Attrition accounts for staff reduction needs in Lafayette schools _lowres

Advocate staff photo by BRYAN TUCK -- Construction continues on the Lafayette Renaissance Charter Academy at Couret Farms Tuesday in Lafayette.

While about 900 Lafayette Parish students are expected to move to one of three new charter schools come August, attrition is going to take care of the staffing level changes within the Lafayette Parish school system, Human Resources Director Bruce Leininger said.

More than 1,500 students plan to enroll in the schools, based on the most recent figures released by the three charter schools earlier this month.

So far, at least 896 Lafayette Parish school students indicated they plan to enroll in one of the schools and more than 600 are either from out of parish or are private or parochial school students, the school district’s chief financial officer, Billy Guidry, told Lafayette Parish School Board members during their retreat Saturday.

Based on projected charter school enrollment, teaching positions in kindergarten through third grade would have been cut by five positions and 12 teaching positions would have been cut in fourth grade, Leininger said.

But, the Lafayette Parish school system expects enrollment increases in fifth grade to add six more teaching positions and 10 more teaching positions in grades six through eight. Another dozen teachers are needed at high schools based on enrollment projections, he said.

Leininger said the staffing projections are based on preliminary enrollment information and will be used to present staffing needs to the School Board when it meets May 20 to discuss the general fund budget.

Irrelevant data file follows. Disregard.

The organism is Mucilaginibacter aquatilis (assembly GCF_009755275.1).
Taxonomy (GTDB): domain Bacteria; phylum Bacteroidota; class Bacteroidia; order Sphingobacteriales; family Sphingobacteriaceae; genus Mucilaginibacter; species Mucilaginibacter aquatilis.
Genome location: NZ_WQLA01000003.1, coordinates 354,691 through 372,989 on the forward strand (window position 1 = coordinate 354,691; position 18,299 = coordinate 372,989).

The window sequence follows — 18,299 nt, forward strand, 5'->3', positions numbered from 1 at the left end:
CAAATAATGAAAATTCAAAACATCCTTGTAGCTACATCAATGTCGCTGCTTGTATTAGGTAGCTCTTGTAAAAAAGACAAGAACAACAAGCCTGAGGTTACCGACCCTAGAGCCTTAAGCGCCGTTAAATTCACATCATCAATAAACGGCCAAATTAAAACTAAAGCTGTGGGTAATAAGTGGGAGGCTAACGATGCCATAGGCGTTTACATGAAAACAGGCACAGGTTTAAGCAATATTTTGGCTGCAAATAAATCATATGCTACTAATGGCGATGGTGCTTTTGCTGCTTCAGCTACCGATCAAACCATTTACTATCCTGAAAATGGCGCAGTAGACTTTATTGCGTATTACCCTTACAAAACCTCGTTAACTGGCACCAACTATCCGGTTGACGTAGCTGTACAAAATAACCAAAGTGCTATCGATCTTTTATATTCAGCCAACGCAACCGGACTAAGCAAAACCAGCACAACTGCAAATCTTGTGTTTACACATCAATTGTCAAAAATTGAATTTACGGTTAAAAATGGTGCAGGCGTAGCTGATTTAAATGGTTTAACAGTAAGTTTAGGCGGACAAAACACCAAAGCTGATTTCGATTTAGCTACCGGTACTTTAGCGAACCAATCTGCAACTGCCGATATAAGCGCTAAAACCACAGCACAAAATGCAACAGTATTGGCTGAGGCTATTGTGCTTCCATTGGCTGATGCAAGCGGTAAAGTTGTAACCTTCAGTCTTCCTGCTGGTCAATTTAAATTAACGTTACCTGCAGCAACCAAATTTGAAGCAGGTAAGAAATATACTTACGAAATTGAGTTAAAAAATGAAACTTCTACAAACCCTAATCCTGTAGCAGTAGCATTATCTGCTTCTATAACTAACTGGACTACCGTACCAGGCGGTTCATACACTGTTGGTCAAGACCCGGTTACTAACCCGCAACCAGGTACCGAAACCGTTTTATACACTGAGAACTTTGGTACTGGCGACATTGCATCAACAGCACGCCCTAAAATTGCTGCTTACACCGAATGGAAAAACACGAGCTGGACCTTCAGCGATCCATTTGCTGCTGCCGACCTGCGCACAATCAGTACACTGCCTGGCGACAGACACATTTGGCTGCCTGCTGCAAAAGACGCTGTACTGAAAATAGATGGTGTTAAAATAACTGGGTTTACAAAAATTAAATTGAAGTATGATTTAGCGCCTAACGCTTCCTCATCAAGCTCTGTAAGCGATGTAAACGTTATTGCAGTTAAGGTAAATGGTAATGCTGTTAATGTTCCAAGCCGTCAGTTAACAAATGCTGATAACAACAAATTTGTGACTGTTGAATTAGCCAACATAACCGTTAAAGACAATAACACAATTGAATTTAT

Attrition will eliminate the need to cut some positions; however, struggling schools also had the opportunity to retain some of their teaching spots if they were close to meeting the student-teacher ratio requirement to fill another teacher position, Leininger said.

“We realized we had an opportunity here and could make an incremental impact of reducing teacher-pupil ratio across elementary schools,” he said. “For schools that are struggling, we want to get them as low (teacher-pupil ratio) as possible.”

Staffing cuts would have been necessary had a majority of students withdrawn from one or two schools, but that wasn’t the case, Leininger said.

“We have resignations and retirements at the end of the year that will handle that,” he said. “We’ve done some dynamic balancing and will move some bodies around.”

In August, two K-6 charter schools managed by Charter Schools USA and one K-5 charter school managed by National Heritage Academies will open in Lafayette Parish.

The two K-6 charter schools are under construction on separate sides of the parish. Acadiana Renaissance Charter Academy opens in Youngsville near Sugar Mill Pond while its sister school, Lafayette Renaissance Charter Academy, is planned off Pont des Mouton Road in a new neighborhood development, Couret Farms.

Renovation of the former Albertson’s grocery store off Castille Avenue and Evangeline Thruway is underway for the new K-5 charter school, Willow Charter Academy.

All three charter schools plan to expand each year to become K-8 schools. Charter Schools USA also plans to open a high school in the parish, while National Heritage Academies plans to open a second K-8 school in the parish in the Broussard area.

Follow Marsha Sills on Twitter @Marsha_Sills.